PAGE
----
Charline von Heyl

An exhibition catalogue that marks the first museum survey of von Heyl’s work, organized by the Institute of Contemporary Art, University of Pennsylvania, in 2011. Von Heyl is a wonderfully expressive, collage based, abstract painter, who intentionally never repeats herself. The illustrations are presented in beautiful, large fold out pages. Along with thcharline-von-heyl-32e illustrations, it also includes short essays and an interview with the artist, my favourite form of art reading. In the interview she states that, like many abstract artists, she is interested in creating a “new image that stands for itself as a fact.” She shares her philosophy that she is “setting the stage for concentration and inspiration”. Layering is her main way ‘to control and manipulate the image’. Von Heyl is primarily a gestural abstract painter. Her use of colour, she explains as ‘a cosmetic after thought’ after having put down a skeleton of gestures that I have then fleshed out through intervention, obliteration, construction, destruction …” She tells us that abstract art should ask questions, not just make a statement. Interesting. Another text, Charline von Heyl: Now or Else (Kerber Art, 2012) provides access to another whole collection of paintings.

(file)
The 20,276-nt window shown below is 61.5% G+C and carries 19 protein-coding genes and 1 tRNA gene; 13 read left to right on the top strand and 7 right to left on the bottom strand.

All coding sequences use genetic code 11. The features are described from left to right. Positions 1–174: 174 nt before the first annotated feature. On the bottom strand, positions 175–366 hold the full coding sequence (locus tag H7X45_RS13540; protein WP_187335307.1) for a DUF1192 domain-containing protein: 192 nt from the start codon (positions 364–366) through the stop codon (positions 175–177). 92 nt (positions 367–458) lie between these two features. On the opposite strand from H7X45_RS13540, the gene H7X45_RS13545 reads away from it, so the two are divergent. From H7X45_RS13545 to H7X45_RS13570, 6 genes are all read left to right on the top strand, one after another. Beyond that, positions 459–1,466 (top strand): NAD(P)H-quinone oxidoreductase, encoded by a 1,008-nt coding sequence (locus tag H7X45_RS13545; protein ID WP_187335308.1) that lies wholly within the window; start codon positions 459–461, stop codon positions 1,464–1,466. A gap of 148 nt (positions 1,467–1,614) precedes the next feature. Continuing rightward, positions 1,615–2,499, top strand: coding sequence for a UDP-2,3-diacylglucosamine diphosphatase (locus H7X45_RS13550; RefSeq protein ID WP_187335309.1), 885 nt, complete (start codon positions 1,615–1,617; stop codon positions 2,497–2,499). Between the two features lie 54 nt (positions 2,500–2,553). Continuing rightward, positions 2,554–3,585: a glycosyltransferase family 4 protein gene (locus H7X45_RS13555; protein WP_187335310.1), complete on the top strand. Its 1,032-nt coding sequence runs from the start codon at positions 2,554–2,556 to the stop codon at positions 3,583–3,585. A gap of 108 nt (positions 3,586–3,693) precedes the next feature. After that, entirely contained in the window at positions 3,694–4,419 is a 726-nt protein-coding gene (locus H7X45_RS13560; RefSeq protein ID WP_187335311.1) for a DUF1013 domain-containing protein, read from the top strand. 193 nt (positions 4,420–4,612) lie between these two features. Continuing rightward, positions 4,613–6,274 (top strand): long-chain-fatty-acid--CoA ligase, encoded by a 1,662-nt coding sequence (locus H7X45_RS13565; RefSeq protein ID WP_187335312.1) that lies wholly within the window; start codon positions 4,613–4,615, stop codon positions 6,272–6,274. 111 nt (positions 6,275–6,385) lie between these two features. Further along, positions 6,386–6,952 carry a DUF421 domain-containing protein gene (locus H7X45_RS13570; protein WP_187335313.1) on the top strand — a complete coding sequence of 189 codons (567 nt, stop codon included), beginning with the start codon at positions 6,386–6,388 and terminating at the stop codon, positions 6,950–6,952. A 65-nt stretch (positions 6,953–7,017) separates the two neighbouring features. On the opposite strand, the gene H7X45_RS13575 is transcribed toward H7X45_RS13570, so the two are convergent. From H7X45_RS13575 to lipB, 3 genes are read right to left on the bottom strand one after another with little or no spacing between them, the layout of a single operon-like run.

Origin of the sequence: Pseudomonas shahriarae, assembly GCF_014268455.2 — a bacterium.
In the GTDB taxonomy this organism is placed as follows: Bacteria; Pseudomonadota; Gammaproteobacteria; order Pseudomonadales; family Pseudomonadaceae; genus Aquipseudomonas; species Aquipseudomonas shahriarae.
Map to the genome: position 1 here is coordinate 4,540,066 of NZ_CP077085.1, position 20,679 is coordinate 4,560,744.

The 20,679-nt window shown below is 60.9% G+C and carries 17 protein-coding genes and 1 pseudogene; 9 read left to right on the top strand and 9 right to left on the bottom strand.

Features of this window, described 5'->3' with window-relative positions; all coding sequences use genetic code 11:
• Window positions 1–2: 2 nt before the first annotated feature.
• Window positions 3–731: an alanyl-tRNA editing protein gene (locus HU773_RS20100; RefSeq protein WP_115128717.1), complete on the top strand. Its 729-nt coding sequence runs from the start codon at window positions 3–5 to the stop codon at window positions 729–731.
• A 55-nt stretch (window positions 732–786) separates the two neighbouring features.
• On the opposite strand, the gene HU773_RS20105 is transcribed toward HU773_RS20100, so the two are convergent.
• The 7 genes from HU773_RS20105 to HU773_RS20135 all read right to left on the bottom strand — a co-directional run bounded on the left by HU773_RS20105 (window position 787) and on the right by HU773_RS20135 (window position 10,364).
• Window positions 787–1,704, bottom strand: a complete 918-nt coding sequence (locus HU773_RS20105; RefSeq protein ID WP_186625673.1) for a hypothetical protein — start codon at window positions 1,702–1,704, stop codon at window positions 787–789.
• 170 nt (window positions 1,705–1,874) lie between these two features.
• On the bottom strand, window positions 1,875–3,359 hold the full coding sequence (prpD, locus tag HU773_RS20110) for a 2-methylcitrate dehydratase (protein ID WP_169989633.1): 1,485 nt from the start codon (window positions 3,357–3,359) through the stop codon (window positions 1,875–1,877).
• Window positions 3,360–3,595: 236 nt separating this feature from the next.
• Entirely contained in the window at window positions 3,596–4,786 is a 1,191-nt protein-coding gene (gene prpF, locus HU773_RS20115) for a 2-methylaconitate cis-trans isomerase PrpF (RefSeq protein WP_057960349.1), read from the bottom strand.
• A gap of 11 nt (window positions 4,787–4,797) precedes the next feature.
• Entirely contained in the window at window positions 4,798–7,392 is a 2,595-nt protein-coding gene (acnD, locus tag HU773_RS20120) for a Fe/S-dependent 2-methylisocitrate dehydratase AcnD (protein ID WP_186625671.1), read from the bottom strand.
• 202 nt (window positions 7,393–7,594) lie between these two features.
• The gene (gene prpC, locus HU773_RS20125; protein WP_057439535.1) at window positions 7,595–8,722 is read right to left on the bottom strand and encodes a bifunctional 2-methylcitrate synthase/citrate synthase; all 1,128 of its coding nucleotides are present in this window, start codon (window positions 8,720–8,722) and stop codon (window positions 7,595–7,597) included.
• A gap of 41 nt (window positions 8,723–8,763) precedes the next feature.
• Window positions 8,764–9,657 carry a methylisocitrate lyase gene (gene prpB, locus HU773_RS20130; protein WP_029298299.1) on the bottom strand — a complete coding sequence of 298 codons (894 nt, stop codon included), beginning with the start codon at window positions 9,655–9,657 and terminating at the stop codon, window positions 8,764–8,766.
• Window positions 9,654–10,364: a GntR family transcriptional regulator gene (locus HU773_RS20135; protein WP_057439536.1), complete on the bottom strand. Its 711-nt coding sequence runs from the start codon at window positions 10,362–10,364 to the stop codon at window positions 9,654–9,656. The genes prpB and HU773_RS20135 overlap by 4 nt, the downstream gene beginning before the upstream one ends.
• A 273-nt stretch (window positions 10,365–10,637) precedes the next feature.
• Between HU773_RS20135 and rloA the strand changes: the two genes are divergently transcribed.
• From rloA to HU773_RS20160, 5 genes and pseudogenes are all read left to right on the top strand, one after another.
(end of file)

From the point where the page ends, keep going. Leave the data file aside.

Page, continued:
Tapies From Within 1945-2011